I arrived in Alamos and was amazed by how much the countryside had changed. What was brown, dusty and sticks a few months back was now lush, green and overgrown. The summer shoot had begun. For the record… it was easier to document summer in Alamos than it was in the Upper Klamath Basin. Bugs and heat were a wash. Humidity, if you were on one of the Upper Basin lakes or rivers, was about the same. There was a brief period that the days were more intense on all comfort levels in Alamos, but they passed. The summer thunderheads were equally dramatic. It proved the point that Alamos and Klamath Falls, actually Tulelake, are geographically related: Tulelake is the northwest corner and Alamos is the southeast corner of the Great Basin and Range.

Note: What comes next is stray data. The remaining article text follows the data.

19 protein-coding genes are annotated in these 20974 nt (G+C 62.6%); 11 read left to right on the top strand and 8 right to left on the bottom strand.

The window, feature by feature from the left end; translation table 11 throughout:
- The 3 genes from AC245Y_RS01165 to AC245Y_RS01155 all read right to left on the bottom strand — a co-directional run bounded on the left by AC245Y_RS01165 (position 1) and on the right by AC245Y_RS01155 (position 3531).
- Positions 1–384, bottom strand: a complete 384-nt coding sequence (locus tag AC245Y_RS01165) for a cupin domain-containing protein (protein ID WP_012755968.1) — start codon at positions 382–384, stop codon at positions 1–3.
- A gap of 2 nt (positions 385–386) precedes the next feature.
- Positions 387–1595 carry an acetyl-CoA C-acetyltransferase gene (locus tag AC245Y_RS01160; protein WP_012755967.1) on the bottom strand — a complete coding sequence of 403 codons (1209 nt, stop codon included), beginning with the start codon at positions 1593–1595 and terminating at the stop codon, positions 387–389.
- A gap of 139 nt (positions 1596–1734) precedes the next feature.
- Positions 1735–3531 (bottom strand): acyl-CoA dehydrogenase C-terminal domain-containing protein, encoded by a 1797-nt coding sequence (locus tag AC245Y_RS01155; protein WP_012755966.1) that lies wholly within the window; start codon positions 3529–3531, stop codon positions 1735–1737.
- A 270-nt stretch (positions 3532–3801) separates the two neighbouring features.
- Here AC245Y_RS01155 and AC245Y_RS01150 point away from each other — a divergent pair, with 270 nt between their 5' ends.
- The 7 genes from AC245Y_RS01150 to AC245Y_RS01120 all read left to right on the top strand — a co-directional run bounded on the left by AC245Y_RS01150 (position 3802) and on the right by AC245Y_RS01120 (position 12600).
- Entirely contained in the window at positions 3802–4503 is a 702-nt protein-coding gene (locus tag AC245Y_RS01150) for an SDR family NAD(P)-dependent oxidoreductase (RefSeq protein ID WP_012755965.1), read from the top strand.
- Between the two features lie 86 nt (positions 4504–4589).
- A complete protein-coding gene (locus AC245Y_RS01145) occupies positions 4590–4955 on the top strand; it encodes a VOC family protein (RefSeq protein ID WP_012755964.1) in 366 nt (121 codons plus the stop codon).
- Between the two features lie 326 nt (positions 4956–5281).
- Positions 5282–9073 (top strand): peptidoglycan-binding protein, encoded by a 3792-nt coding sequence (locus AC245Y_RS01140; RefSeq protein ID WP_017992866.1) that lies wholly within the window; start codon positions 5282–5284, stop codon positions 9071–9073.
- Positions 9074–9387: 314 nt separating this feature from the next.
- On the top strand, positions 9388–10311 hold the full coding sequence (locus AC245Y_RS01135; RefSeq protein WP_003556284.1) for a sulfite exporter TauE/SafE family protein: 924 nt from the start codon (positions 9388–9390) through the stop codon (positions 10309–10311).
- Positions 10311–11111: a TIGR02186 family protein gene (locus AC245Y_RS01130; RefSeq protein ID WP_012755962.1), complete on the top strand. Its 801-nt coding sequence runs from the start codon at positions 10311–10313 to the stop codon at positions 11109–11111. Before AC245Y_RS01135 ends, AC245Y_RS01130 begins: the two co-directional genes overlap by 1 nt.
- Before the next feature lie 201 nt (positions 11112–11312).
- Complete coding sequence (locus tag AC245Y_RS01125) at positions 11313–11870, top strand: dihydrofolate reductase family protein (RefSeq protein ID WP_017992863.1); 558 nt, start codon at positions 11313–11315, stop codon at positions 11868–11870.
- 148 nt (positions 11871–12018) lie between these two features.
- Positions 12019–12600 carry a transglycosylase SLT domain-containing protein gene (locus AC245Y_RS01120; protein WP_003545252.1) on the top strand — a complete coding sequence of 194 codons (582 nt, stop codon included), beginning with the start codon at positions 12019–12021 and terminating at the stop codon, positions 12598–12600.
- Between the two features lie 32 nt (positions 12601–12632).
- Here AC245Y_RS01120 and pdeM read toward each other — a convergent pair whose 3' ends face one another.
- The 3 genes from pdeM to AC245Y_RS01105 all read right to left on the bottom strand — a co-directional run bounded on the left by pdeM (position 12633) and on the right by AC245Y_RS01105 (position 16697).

The policeman I told myself to avoid was no where to be seen. I learned he was considered by locals to be crazy and dangerous and he was recuperating in the hospital from multiple gun shot wounds. I saw him back on the streets in mid-September. I headed back north on September 30th.

Typical Anders audio-visual expeditions.

Anders Tomlinson photographing the Klamath River near the Oregon border.  2008.  Photos by Jeff Ritter

An early Fall stroll along the Klamath River. Photos: Jeff Ritter

Anders has alway needed back packs, holsters and bags that allow him to carry equipment to places where only feet will go. This Lowepro was the largest photo backpack that was on the market in 2003. It can carry an amazing amount of gear in relative comfort.

Anders Tomlinson photogra  Eos 1-V and a Canon 400mm 2.8 lens.

Anders using a big lens to capture Tule Lake Basin wildlife. Photo: Jeff Ritter